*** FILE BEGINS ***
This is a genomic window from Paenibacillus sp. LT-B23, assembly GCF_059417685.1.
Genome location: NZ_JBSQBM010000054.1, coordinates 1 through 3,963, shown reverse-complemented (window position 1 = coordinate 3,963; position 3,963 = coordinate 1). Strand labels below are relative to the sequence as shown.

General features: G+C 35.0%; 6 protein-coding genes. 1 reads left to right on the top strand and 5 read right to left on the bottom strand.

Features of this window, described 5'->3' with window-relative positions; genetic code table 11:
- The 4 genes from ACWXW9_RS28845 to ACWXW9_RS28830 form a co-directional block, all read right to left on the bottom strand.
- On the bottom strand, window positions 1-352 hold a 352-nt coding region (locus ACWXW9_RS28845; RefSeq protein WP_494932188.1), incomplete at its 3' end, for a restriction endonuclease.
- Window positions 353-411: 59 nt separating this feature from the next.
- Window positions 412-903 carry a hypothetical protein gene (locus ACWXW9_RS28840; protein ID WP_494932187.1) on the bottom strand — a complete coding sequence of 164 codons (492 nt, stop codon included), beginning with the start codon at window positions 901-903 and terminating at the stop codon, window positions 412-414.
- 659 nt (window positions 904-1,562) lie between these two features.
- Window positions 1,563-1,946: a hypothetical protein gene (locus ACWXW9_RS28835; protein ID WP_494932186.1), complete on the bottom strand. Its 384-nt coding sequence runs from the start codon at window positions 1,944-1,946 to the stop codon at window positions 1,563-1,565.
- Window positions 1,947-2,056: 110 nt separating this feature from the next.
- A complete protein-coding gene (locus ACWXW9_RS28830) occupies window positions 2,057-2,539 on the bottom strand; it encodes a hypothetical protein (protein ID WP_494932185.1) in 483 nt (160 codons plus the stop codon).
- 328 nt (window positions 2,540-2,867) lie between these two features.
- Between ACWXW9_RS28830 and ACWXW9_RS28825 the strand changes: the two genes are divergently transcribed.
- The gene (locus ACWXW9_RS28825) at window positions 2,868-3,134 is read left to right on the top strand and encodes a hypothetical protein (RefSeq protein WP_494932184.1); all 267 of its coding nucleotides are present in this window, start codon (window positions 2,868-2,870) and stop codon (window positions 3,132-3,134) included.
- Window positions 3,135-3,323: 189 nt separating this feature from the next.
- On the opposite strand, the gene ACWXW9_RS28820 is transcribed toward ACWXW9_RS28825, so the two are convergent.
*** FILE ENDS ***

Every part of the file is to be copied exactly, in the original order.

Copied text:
This is a genomic window from Paenibacillus sp. LT-B23, assembly GCF_059417685.1.
Genome location: NZ_JBSQBM010000054.1, coordinates 1 through 3,963, shown reverse-complemented (window position 1 = coordinate 3,963; position 3,963 = coordinate 1). Strand labels below are relative to the sequence as shown.

General features: G+C 35.0%; 6 protein-coding genes. 1 reads left to right on the top strand and 5 read right to left on the bottom strand.

Features of this window, described 5'->3' with window-relative positions; genetic code table 11:
- The 4 genes from ACWXW9_RS28845 to ACWXW9_RS28830 form a co-directional block, all read right to left on the bottom strand.
- On the bottom strand, window positions 1-352 hold a 352-nt coding region (locus ACWXW9_RS28845; RefSeq protein WP_494932188.1), incomplete at its 3' end, for a restriction endonuclease.
- Window positions 353-411: 59 nt separating this feature from the next.
- Window positions 412-903 carry a hypothetical protein gene (locus ACWXW9_RS28840; protein ID WP_494932187.1) on the bottom strand — a complete coding sequence of 164 codons (492 nt, stop codon included), beginning with the start codon at window positions 901-903 and terminating at the stop codon, window positions 412-414.
- 659 nt (window positions 904-1,562) lie between these two features.
- Window positions 1,563-1,946: a hypothetical protein gene (locus ACWXW9_RS28835; protein ID WP_494932186.1), complete on the bottom strand. Its 384-nt coding sequence runs from the start codon at window positions 1,944-1,946 to the stop codon at window positions 1,563-1,565.
- Window positions 1,947-2,056: 110 nt separating this feature from the next.
- A complete protein-coding gene (locus ACWXW9_RS28830) occupies window positions 2,057-2,539 on the bottom strand; it encodes a hypothetical protein (protein ID WP_494932185.1) in 483 nt (160 codons plus the stop codon).
- 328 nt (window positions 2,540-2,867) lie between these two features.
- Between ACWXW9_RS28830 and ACWXW9_RS28825 the strand changes: the two genes are divergently transcribed.
- The gene (locus ACWXW9_RS28825) at window positions 2,868-3,134 is read left to right on the top strand and encodes a hypothetical protein (RefSeq protein WP_494932184.1); all 267 of its coding nucleotides are present in this window, start codon (window positions 2,868-2,870) and stop codon (window positions 3,132-3,134) included.
- Window positions 3,135-3,323: 189 nt separating this feature from the next.
- On the opposite strand, the gene ACWXW9_RS28820 is transcribed toward ACWXW9_RS28825, so the two are convergent.